What’s odd about Critics’ Choice is also the number of nominees in each category. Best Picture has 10 nominees (unless there’s a tie), the acting and directing categories have six nominees, but ensemble, screenplay, and the tech categories all have five nominees. Again, this is one way to stand out, but a little consistency would be nice. Given those parameters, my five picks for Adapted Screenplay are BlacKkKlansman, If Beale Street Could Talk, Can You Ever Forgive Me, A Star is Born, and Widows. A couple others that have a shot are Crazy Rich Asians, First Man, The Hate U Give, and Black Panther.

 

Best Original Screenplay

This category is starting to shape up as the easier way to determine who the five nominees will be, not just here, but at all the other awards shows where the screenplay categories are split between adapted and original. My five are The Favourite, Green Book, Roma, Vice, and First Reformed. A couple rogue possibilities are Eighth Grade, A Quiet Place, and The Ballad of Buster Scruggs.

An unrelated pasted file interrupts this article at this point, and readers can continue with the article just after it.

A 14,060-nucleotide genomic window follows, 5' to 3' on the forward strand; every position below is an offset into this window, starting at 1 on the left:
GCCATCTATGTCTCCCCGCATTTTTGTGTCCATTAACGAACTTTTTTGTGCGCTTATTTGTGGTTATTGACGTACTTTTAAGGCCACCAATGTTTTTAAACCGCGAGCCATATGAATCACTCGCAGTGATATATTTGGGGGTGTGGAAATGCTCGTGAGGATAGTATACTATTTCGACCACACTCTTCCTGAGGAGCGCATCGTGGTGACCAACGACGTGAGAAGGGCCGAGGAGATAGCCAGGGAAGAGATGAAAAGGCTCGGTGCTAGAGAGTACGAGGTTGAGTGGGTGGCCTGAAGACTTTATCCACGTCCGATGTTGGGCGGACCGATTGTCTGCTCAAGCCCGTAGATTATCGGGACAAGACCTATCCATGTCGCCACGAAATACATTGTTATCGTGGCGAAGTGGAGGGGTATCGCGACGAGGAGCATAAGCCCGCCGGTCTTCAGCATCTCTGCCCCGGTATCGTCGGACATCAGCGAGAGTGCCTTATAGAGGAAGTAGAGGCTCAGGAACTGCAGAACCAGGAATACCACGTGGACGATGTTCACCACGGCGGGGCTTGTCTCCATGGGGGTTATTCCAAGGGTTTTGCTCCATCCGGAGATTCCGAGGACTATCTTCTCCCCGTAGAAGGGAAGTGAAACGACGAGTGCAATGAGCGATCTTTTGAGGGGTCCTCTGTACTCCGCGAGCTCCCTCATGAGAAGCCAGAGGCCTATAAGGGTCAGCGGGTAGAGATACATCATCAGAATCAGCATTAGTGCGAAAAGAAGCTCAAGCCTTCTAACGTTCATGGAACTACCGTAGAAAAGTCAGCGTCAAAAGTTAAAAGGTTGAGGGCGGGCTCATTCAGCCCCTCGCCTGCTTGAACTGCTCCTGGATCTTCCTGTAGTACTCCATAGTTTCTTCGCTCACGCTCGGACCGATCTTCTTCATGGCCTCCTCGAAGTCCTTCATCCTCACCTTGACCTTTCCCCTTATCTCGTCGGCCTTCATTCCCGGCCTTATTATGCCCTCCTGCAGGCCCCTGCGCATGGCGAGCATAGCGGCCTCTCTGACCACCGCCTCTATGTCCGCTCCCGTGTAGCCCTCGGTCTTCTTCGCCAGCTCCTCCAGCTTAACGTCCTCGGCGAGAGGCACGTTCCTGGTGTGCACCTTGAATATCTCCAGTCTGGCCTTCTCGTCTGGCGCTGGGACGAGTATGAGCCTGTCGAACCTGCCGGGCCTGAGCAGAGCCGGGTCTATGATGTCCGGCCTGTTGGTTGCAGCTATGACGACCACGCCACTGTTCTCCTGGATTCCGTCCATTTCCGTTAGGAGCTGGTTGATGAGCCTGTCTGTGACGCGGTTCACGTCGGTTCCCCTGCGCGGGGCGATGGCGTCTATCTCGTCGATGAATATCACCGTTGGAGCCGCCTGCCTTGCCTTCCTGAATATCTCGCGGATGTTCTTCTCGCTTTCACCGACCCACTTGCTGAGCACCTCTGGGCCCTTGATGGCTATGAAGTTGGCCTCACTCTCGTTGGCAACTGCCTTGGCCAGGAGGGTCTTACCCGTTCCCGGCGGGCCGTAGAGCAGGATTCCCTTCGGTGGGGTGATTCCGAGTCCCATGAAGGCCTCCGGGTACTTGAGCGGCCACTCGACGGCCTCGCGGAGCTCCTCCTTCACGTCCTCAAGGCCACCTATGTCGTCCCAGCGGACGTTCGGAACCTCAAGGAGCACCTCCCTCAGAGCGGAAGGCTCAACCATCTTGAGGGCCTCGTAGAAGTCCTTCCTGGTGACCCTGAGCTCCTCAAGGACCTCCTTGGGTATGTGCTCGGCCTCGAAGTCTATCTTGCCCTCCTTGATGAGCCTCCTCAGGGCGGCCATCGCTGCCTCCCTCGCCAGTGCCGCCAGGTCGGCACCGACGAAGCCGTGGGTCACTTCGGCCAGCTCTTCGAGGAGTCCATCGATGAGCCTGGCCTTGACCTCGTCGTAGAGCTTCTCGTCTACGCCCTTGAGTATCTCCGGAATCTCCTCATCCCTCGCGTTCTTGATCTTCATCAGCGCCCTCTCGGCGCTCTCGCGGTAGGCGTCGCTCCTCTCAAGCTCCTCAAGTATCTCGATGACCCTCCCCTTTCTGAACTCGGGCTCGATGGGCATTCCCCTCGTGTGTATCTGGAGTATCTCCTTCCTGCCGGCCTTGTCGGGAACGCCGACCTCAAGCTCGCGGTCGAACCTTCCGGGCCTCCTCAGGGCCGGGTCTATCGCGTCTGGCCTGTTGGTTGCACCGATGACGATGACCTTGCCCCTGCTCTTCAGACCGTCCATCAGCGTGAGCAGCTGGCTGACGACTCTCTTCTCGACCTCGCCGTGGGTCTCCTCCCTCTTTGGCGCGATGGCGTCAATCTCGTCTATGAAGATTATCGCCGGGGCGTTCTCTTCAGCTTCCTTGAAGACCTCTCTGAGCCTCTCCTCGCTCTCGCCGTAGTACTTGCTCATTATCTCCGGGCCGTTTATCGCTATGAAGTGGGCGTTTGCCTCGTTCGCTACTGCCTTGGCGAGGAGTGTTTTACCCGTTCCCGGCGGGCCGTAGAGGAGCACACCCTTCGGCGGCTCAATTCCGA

Best Actress in a Supporting Role

One thing that I can take back from a few months ago is a phrase I wrote about this category in general this year: it seems easy. Now the competition is starting to heat up. It helps to widen the field to six nominees here, because, for the most part, these will be the six to choose from at the other award shows coming up. My nominees in this category are Regina King for If Beale Street Could Talk, Claire Foy for First Man, Emma Stone for The Favourite, Rachel Weisz for The Favourite, Amy Adams for Vice, and Nicole Kidman for Boy Erased. I stand by my comment that the six who get in here are probably the only six that can also be nominated at the Oscars, but that doesn’t happen to be true every time. For example, in this category alone, we’ve seen Leslie Manville, Octavia Spencer, Laura Dern, Sally Hawkins, and Jackie Weaver land Oscar nominations without help from Critics’ Choice. So some possible names we might add to that list include Natalie Portman for Vox Lux, Michelle Yeoh for Crazy Rich Asians, and Margot Robbie for Mary Queen of Scots.

 

Best Actor in a Supporting Role

This category isn’t so cut and dry either. I feel confident in the six fellows I have getting in, but there’s a lot that can happen between now and December 10th. My six are Sam Rockwell for Vice, Mahershala Ali for Green Book, Timothee Chalamet for Beautiful Boy, Richard E. Grant for Can You Ever Forgive Me, Sam Elliott for A Star is Born, and Adam Driver for BlacKkKlansman. A few other names you shouldn’t sleep on include Daniel Kaluuya for Widows, Michael B. Jordan for Black Panther, Hugh Grant for Paddington 2, and Brian Tyree Henry for If Beale Street Could Talk.